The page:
It’s cold and gloomy outdoors. I’m feeling pretty faded (errr, jaded) right about now. I’m sure all you corporate hangers-on have seen the Big-whatever companies come in with their pen-testing or audit teams. Some of them call themselves pen-testing, some Tiger, some white-hat hacker, whatever. They should just state that they are inept p0sers. But, that gets me thinking (on just such a day) what it would take to get hired at one of these Big-whatever companies. So, without further adieu:
Rule 1 – You can’t run Windows. Seriously, don’t even consider showing up to a Con|interview|class|etc with Windows. Even if you have to run a CD distro, or OpenBSD at runlevel 3, you must do it. You will be scoffed at and not taken seriously with a Windows machine. For bonus points, put con stickers or anti-microsoft stickers on the laptop. You get extra bonus points if you’re running a MAC. Just pull up Safari and browse over to slashdot. Yeah, you’re rolling hardcore now.
Rule 2 – You must have complete and utter disdain for any authority figure. You’re the rebel – the misunderstood creative genius. Act the part.
Rule 3 – You must be a coder of some sort (‘Hello world’ is sufficient). Ruby and Python are pretty cool right now. C is an old standard and always well respected. If you’re running one of those GUI APIs that really makes things much easier, STOP. It’s not cool. gcc or death.
Rule 4 – You’ll have to be a Goth, punk, or (less bonus points) a long-hair. You must dress and look the part. Yes, Dave Aitel showed up to Defcon wearing a shirt and tie…but, hey, he’s Dave. If you’re not Dave, you have to look like a meth junkie, sorry. There *are* bonus points for piercings and tattoos.
Rule 5 – On some elite mailing list, you must have gotten a wink (both ‘;)’ and ‘;-)’ are acceptable) from some security guru. !wink == !cool (incidentally, I just satisfied rule 3 – Go me!)
Rule 6 – You must have a ‘Niche skill’. Not only must you have the niche skill, you must talk about it a LOT. Certain skills are worth more than others, so I’ll do a quick rundown on which skills generate the most bonus points. If it’s not on this list, then it’s worth negative points and you should avoid it at all cost.
Reversing – Crank up IDA Pro, put on that “I’m so busy doing really, really important reversing that you dare not ask me any questions” look and watch those bonus points ROLL IN!
Writing exploits or shellcode – Still very cool. Try to be seen with either a .s file open (use vi editor, don’t make the mistake of using emacs or pico or, G-d forbid, a GUI editor) or gdb. In a crunch, you can have a .c file open, but don’t make it a habit. You’ll need to work on that “don’t bother me look”, lest someone ask you wtf you’re doing.
Fuzzing – Do NOT tell anyone that you use a commercial or open-source fuzzer. That’s like -500 bonus points. No, my friend, you write your own fuzzers. “Yeah, cuz like, SPIKE wasn’t doing enough pairwise-relationships between parameters so I had to like, write my own fuzzer that took advantage of like binary relations across multiple fields and stuff and like, I’d explain it to you but it’s really complicated and like …” ad infinitum.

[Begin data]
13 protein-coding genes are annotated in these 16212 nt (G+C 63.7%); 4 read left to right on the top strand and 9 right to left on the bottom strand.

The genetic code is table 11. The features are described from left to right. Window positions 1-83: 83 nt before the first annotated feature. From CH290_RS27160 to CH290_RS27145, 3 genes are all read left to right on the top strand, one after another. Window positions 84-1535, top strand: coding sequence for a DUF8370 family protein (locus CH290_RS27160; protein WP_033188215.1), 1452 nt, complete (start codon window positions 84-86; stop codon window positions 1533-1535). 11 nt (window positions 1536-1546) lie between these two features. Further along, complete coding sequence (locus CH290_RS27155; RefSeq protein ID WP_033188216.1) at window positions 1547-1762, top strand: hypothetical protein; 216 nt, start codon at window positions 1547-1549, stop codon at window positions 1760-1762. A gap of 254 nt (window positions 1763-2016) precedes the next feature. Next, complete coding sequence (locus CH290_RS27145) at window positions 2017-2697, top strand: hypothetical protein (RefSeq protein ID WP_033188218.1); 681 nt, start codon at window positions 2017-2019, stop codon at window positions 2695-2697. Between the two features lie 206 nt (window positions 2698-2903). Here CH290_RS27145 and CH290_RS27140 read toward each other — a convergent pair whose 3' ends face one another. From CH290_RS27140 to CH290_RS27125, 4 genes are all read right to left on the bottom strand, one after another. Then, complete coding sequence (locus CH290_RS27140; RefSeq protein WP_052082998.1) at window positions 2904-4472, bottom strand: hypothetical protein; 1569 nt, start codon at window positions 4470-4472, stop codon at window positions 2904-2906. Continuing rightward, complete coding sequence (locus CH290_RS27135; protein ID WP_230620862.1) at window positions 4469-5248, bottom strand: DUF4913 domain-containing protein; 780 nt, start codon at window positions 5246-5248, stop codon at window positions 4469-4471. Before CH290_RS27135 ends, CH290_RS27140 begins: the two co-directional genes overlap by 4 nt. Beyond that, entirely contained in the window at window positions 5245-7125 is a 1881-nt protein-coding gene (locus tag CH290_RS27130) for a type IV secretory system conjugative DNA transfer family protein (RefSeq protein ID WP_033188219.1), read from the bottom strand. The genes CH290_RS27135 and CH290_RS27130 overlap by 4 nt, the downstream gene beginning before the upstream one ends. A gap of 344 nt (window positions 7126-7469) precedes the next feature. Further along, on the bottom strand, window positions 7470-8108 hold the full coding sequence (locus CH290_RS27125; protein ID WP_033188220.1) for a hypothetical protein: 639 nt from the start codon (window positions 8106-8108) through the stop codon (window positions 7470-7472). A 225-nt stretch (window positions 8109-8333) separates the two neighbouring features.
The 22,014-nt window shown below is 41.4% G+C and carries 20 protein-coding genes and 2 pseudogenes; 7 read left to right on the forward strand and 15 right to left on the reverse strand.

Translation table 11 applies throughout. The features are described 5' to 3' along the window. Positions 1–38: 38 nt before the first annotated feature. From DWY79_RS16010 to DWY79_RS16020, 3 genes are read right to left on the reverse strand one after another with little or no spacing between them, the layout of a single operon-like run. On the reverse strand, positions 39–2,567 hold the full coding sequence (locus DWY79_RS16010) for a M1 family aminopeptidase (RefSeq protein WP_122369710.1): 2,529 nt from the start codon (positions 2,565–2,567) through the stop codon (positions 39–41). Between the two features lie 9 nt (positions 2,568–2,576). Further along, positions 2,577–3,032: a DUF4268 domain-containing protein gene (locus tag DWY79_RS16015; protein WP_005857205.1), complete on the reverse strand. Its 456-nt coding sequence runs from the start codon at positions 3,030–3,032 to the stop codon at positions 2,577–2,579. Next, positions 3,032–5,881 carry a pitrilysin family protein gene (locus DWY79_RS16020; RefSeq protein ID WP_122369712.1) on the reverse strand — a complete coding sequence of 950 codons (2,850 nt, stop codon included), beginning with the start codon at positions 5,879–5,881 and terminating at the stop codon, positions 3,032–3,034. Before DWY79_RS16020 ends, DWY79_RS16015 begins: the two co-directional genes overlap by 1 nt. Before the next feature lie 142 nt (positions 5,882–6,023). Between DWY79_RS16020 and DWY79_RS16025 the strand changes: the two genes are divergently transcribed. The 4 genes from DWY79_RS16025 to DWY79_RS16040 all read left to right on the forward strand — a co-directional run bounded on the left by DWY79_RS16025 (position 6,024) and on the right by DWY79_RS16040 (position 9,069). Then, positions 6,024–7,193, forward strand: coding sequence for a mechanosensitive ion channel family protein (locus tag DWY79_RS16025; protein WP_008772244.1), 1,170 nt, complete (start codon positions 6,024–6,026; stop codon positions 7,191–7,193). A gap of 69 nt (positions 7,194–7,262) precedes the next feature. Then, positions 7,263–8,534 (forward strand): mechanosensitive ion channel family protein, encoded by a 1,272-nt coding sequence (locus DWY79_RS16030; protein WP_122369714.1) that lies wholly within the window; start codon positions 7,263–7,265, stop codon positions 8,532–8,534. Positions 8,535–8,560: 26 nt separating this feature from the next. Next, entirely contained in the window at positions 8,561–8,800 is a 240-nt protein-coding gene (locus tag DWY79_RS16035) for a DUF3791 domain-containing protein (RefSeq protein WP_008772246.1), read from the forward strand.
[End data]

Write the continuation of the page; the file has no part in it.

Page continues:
TCP/IP Ninja – Really low on the spectrum. It used to be really cool but now, unless your name is Kaminsky, you’re not really getting much spin with this one. Maybe when people figure out that there are still bugs to be found at layers 2,3, and 4 of the stack this will get some rejuvenation…but, until then, I don’t recommend this one.
Rule 7 – You must be the project owner of some arbitrary project… Have some pet project that you supposedly work on all hours of the night. Send out emails at all hours of the night (use cron if you have to) telling your boss that you have a great idea for some cool new reversing/fuzzing/exploiting-shellcode_generating-morphing-inline-tcp-ip-ninja-death-ray machine that you are working on. If they ever ask to see a working demo, take the coders moral high road (i.e. make up some reason why you are so elite that you dare not try the tool until you’ve tweaked out some bugs…or whatever)
Rule 8 – Coherent statements are not for you. That’s right, even if you have to go back and add in typos, do it. I should probably give a few examples.
Bad email – Good evening Mister Jones, I was just working on my project for that Death Ray auto-pen-testing machine and wondered if you had any feedback regarding how we would handle shellcode delivery across SCADA or process control networks. Further, as I am putting in so much time with this project, I may need to be a little late tomorrow morning.
Good email – hey. so, im rewrking the shellcode delivrey mechanism for teh scada and pc networks and if you had anyhthing to add before I commit thes to CVS then can you shoot me an email. I might be in late tomorrow depeending on how son I get thes bugs worked out.
That’s about it. Good luck, I’m sure I’ll be seeing you soon.